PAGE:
The subject of Ilm al-Kalam comprises little more than "Futile Debates".
For over a millennium theologians (mutakallimeen) have debated topics like:
Whilst it can be argued there is a time and place for these discussions in academic circles, there is no real benefit in any of these discussions for the layman.
If you are young and new to these debates, it may be fashionable to belong to a cause and debate opponents, but you will reach the same conclusion after many years of wasted effort.
Imam al-Tibbi wrote 700 years ago in a similar context:
. والمنازعة في ذلك كمن يأتيهم كتاب من سلطان يأمرهم فيه وينهاهم، وهم يتشاجرون في أن الكتاب: كيف خطه، وكيف عبارته، وأي شيء فيه من صنعة الفصاحة والبلاغة؟ ويذهلون عن صرف الهمم إلى الانتداب لما ندبوا إليه".
"Quarreling about these issues is like the example of a people to whom their king sent a letter in which he commanded them to do certain things and forbade them from doing certain things.
What they did instead is: they quarrelled among themselves about the letter itself:
How did he write it?
How did he phrase it?
What kind of eloquence and rhetoric does it contain?
And their astonishment at these issues distracted them from the actual mandate which they were assigned to do."
فالسبيل الأمثل والطريق الأعدل- أيها الإخوان من الطائفتين- أن تتركا المنازعة والخوض فيما لم يشرع فيه أصحاب النبي صلى الله عليه وسلم. فاعملوا في تلاوة كتاب الله وتدبره والعمل بما فيه
"O my brothers from both of these opposing camps: The best and fair way forward is to abstain from disputing and delving into issues altogether which the companions of the Prophet did not indulge in.
Act on what you recite from the Book of God, reflect on it and simply perform what is mentioned in it." (Futuh al-Ghayb 1/629)
The best way for us is to leave all of this and stop where the Sahaba stopped. The classical scholars acted on the following formula:
مذهبنا صواب يحتمل الخطأ
ومذهب مخالفينا خطأ يحتمل الصواب
"Our Madhab is correct,
but it could be incorrect.
The Madhab of our opponents is incorrect,
but it could be correct."
Kalam, or Islamic speculative theology, is a branch of Islamic science that deals with the study of Islamic beliefs and practices. It is based on the principles of logic and argumentation and is used to defend and explain Islamic beliefs and practices. Some scholars argue that kalam is of great benefit because it helps to clarify and defend the principles of Islam and to promote understanding and unity within the Muslim community.
Others, however, argue that kalam can be problematic because it can lead to unnecessary divisions and disputes within the Muslim community, and because it can sometimes be used to justify certain beliefs or practices that may not be based on solid evidence or reasoning.
Ultimately, the value and benefit of kalam will depend on how it is practiced and applied. If it is used in a responsible and constructive way, it can be a useful tool for promoting understanding and unity within the Muslim community. However, if it is used in an irresponsible or divisive way, it can be harmful and cause unnecessary divisions within the community.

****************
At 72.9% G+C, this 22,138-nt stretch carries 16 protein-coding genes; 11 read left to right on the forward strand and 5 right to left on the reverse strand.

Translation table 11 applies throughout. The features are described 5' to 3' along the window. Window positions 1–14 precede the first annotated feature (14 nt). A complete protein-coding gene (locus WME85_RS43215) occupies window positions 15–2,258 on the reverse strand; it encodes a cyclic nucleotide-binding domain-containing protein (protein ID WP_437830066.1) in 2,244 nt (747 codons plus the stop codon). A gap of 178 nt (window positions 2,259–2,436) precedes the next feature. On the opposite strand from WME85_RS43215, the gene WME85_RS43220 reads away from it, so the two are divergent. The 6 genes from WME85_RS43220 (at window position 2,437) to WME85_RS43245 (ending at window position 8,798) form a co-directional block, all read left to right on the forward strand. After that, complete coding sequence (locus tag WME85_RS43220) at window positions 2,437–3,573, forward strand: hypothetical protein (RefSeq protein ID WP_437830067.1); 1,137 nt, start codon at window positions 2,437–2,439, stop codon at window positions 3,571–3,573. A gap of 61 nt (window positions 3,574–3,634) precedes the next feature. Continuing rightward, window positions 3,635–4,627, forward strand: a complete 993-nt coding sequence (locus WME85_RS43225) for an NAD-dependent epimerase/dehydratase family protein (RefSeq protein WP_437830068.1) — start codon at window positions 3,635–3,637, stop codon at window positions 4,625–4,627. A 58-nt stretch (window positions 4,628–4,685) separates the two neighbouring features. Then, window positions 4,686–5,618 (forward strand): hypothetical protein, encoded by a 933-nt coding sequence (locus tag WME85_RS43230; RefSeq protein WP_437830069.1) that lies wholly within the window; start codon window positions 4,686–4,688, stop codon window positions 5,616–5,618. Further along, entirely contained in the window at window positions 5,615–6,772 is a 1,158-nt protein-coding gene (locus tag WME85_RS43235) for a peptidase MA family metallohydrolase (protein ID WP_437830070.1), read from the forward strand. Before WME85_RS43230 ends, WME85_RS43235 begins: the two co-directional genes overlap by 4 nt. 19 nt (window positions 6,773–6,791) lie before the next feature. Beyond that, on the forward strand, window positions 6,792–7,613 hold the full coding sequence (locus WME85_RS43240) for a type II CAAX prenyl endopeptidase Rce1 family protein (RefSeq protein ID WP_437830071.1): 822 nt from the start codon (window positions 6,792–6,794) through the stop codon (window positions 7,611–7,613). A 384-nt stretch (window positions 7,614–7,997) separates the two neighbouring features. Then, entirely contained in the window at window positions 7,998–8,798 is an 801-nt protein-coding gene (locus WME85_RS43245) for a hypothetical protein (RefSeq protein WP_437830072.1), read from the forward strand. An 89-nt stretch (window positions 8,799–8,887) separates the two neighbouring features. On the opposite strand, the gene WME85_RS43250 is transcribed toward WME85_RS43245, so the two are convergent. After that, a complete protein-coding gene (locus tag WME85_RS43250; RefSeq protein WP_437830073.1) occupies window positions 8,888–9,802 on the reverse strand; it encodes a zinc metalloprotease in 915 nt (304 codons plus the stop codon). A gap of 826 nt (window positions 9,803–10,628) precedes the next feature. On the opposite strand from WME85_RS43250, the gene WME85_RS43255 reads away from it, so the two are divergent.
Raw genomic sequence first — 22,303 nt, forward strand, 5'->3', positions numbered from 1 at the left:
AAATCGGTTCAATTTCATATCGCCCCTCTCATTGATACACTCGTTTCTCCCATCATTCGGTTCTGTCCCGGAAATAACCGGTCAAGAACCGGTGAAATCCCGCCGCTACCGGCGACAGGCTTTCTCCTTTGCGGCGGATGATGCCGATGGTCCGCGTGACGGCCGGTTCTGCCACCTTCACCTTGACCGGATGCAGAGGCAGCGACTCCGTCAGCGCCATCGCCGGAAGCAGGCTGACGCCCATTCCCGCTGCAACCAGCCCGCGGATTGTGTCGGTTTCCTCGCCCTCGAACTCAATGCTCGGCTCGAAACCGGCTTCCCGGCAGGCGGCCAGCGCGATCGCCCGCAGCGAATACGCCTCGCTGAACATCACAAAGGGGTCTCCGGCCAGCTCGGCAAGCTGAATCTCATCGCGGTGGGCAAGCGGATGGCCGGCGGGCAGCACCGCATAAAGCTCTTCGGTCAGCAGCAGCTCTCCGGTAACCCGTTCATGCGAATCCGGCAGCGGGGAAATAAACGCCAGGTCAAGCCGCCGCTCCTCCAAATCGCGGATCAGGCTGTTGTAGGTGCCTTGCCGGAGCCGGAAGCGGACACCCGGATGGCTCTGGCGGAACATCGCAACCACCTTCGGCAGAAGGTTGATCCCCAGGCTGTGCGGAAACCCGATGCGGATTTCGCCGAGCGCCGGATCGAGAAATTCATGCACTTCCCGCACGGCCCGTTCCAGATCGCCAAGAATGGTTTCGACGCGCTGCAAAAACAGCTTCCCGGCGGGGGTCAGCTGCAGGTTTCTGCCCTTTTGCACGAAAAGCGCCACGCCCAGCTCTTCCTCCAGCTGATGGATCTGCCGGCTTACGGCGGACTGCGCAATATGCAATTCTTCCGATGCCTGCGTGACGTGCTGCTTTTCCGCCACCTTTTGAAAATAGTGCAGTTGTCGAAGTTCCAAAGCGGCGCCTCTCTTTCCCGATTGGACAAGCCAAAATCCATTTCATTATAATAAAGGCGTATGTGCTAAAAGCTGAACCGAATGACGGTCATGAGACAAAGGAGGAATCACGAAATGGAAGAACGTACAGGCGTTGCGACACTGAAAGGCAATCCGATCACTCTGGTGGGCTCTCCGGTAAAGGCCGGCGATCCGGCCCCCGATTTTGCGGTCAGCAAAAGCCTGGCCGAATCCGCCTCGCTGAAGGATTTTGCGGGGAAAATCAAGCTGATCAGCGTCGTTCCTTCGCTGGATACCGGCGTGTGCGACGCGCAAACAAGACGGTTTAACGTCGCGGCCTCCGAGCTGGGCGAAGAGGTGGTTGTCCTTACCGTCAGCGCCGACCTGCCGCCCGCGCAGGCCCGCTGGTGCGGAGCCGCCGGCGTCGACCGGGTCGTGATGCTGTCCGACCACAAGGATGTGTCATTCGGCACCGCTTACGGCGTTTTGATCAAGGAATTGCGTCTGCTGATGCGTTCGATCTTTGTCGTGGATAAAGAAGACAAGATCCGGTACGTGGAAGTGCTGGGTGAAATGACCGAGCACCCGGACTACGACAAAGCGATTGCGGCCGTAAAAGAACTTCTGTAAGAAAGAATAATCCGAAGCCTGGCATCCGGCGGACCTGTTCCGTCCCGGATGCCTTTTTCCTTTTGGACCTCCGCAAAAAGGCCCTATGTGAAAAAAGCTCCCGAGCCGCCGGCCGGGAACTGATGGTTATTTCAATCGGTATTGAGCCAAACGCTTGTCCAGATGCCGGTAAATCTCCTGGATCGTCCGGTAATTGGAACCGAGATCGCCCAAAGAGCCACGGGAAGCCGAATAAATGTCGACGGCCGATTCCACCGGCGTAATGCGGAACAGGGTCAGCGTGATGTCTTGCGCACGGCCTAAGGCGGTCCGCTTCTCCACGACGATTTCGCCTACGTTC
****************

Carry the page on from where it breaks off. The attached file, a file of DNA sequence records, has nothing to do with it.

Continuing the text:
Here are a few examples of problems that have been associated with the Islamic science of kalam:
Divisiveness: Some scholars argue that kalam can lead to unnecessary divisions and disputes within the Muslim community because it often involves debates over complex and controversial issues. For example, the debate over the nature of God's attributes (known as the "theology of attributes") has been a source of disagreement among Muslim scholars for centuries.
Misuse: Kalam has also been criticized for being misused or abused by some individuals or groups to justify certain beliefs or practices that may not be based on solid evidence or reasoning. For example, some scholars argue that kalam has been used to justify extremist or violent ideologies that are not in line with the teachings of Islam.
Limited focus: Some scholars argue that kalam can be problematic because it tends to focus solely on theoretical or abstract issues, rather than on practical or ethical concerns. This can lead to a lack of emphasis on issues such as social justice, poverty, and other important issues facing the Muslim community.
"The Crisis of Islamic Masculinities" by Abdullah Saeed: In this book, Saeed discusses the ways in which kalam has been misused to justify extremist ideologies and the need to reform and revitalize the science of kalam to better serve the needs of the Muslim community.
"The Role of Theology in Civil Rights and Social Justice Movements" by Obery M. Hendricks Jr.: In this article, Hendricks discusses the need for theology to address practical and ethical concerns and the ways in which kalam has sometimes failed to do so.
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